Mayweather cashes in and cashes out with 49th win

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Floyd Mayweather finished the final fight of his career just as he had 48 previous times…unbeaten.

Now he says he will ride off into the Vegas desert, never to box again.

No champion in the sport has been more polarizing than Mayweather.

His detractors, and there are many, view Mayweather as the beneficiary of one of the weakest eras in modern boxing. They say Floyd cared more about protecting his unblemished record than challenging himself.

His supporters, and there are just as many, say Floyd is the biggest draw in all of sports. He’s undefeated and the richest fighter of all time and that he’s done it outside of the traditional promoter system that has shortchanged so many fighters financially.

Then there are the numerous allegations and convictions of domestic abuse that have followed Mayweather over the last few years, showing him to be both a cruel and sad figure.

I am no Mayweather fan. Not as a boxer or a person.

I don’t consider myself an expert on the sport, though I have been watching since I was a child. Sugar Ray Leonard, Marvin Hagler, Tommy Hearns, Larry Holmes and Mike Tyson were as big to me as Magic Johnson or Joe Montana when I was growing up.

I watched the primes of Oscar De La Hoya, Pernell “Sweet Pea” Whitaker, and Roy Jones, Jr.

Mayweather isn’t in the same class of fighter as Hagler or a Roberto Duran, so in my mind he can’t be compared to Sugar Ray Robinson, Muhammad Ali, Joe Louis or Rocky Marciano.

His style, while undoubtedly effective, is not entertaining. A Mayweather fight leaves you disappointed. Too little action, too little drama. Too many overmatched opponents. Floyd probably hasn’t thrown a power punch that mattered since his split decision victory over De La Hoya in 2007.

The biggest names that Floyd Mayweather faced in his career (Manny Pacquiao, De La Hoya, “Sugar” Shane Mosley, Miguel Cotto) were on the downsides of the career when they stepped into the ring. Floyd always knew exactly who he was fighting…and when.

I can’t fault any man for wanting to make as much money as he can professionally. Nor can I say that in a sport as brutal as boxing am I think it foolish to choose a style that limits the ability of an opponent to connect with their punches. But when it comes to making historical comparisons with the very best of all time, Floyd comes up short.

Simply being undefeated doesn’t make you the greatest.

The 1972 Miami Dolphins are still the only team in NFL history to finish a season without a defeat. Rarely, if ever, is that group brought up as the best team professional football has ever seen.

There will be no sepia-colored remembrances of the Mayweather Era. He will be talked about, surely. There may even be a longing at some point for a star of Floyd’s magnitude in a sport that is increasingly devoid of them. Surely Floyd will talk about himself. Even without the limelight that comes from being in the ring, I doubt this is the last we’ve heard from Floyd. He says he’s done in the ring though. He says there’s nothing left to prove.

“I’ve accomplished everything”, he said after the fight. “Money don’t make me; I make money.”

He did make money. He took every opportunity to let us know that he could make it, and that he could spend it.

Not one of the huge purses that he made from his fights have enough money to buy Floyd a better reputation as a human being. There aren’t enough expensive vehicles to drive him away from the fact that he is not “The Best Ever” as he so proudly proclaims, but simply the best right now.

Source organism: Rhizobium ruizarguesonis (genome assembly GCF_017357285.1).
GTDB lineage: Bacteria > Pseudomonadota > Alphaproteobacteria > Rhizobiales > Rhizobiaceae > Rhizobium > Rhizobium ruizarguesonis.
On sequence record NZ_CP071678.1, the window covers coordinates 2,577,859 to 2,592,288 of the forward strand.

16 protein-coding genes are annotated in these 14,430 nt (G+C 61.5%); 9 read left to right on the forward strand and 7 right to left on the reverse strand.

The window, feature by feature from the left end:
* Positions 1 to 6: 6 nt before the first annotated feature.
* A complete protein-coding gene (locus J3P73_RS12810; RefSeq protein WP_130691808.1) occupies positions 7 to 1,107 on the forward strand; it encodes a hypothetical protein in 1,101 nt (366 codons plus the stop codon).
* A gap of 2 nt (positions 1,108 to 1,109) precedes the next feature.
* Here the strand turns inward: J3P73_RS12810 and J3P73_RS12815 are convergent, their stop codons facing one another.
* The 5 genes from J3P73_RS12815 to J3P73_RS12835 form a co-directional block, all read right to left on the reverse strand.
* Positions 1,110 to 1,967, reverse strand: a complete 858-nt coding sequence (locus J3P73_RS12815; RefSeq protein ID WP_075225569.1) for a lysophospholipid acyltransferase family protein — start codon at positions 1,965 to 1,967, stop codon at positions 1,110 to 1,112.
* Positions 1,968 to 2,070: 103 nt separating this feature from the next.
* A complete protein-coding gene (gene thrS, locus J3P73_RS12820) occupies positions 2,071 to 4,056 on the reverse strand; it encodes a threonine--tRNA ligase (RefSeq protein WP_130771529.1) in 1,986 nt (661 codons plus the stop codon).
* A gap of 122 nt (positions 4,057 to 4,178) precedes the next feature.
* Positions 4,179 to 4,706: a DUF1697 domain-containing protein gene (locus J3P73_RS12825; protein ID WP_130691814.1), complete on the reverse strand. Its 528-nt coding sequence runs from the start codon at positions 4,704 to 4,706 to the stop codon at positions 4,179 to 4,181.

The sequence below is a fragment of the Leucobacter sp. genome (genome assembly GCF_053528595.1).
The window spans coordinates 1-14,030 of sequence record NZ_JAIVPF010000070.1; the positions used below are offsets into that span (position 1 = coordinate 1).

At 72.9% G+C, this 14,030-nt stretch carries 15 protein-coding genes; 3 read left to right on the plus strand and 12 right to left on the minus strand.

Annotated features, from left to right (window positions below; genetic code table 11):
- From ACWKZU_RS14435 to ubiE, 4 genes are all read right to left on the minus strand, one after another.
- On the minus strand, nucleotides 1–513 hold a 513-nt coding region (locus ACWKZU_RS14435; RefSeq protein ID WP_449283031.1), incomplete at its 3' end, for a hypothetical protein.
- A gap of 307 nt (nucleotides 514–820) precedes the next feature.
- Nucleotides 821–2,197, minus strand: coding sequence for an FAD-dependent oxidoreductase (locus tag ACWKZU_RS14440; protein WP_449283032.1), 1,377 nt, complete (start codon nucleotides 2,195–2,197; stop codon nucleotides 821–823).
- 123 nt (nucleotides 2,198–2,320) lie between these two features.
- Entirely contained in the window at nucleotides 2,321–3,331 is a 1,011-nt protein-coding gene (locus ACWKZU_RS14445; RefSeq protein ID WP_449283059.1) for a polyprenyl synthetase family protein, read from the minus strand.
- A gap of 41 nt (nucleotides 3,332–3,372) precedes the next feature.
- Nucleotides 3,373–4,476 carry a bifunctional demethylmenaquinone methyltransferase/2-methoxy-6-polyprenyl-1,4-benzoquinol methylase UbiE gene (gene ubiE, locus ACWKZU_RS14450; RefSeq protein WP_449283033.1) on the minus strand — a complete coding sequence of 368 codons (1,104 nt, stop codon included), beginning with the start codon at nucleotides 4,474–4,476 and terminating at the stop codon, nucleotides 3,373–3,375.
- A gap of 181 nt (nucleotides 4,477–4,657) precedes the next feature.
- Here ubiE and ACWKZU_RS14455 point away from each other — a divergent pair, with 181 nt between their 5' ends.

Mayweather could have been a legend in the ring (as long as we overlook his indiscretions outside of it). Instead I think Floyd Mayweather will be remembered as someone we never truly saw the best of. There are so many “if only he had” that precede every analysis of the champion. There are so many questions that linger.

One of the great statistical compilers in sport was Wilt Chamberlain. Wilt has a bevy of amazing marks from his 100 point game, to his 50 point single-season scoring average, to his finishing a season averaging more than 48 minutes played per game. There’s one stat that has always bothered me on “The Dipper’s” resume. In his career he never fouled out of a single game. It is remarkable but not for the reason you may think. To me it says that Wilt wasn’t ever truly aggressive enough, that he didn’t take as many chances as he could have.

That’s what Mayweather’s 49-0 feels like to me. It seems like Mayweather decided a while a go to encase his career in bubble wrap. It’s almost as if being champion meant something to Floyd only as long as it got him paid. And that is his right.

But long ago Floyd’s act and his fighting ceased to be entertaining. His ring entrances became more interesting than the 12 rounds of boxing. What becomes of him now is anyone’s guess.

As a fan of the sport, I hope this was the end. I hope not one person has to squander their money on a fight they’ve forgotten by the time the fighters have left the ring. I hope that new champions, worthy of the moniker, arise.

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David Grubb

David Grubb

Featured Columnist

In and around sports his entire life, David Grubb was born in Detroit, Michigan; some of his earliest memories are in the fabled Tiger Stadium and at the not-so-fabled Pontiac Silverdome. When his family moved to the Crescent City, David’s Sunday’s became the property of the New Orleans Saints as he was in the Superdome to see the boys in black and gold rise from the Aint’s to the Who Dats! As a high schooler David played hoops for the Edna Karr Cougars and while he loved to compete quickly realized that his basketball career wasn’t going any further. He…

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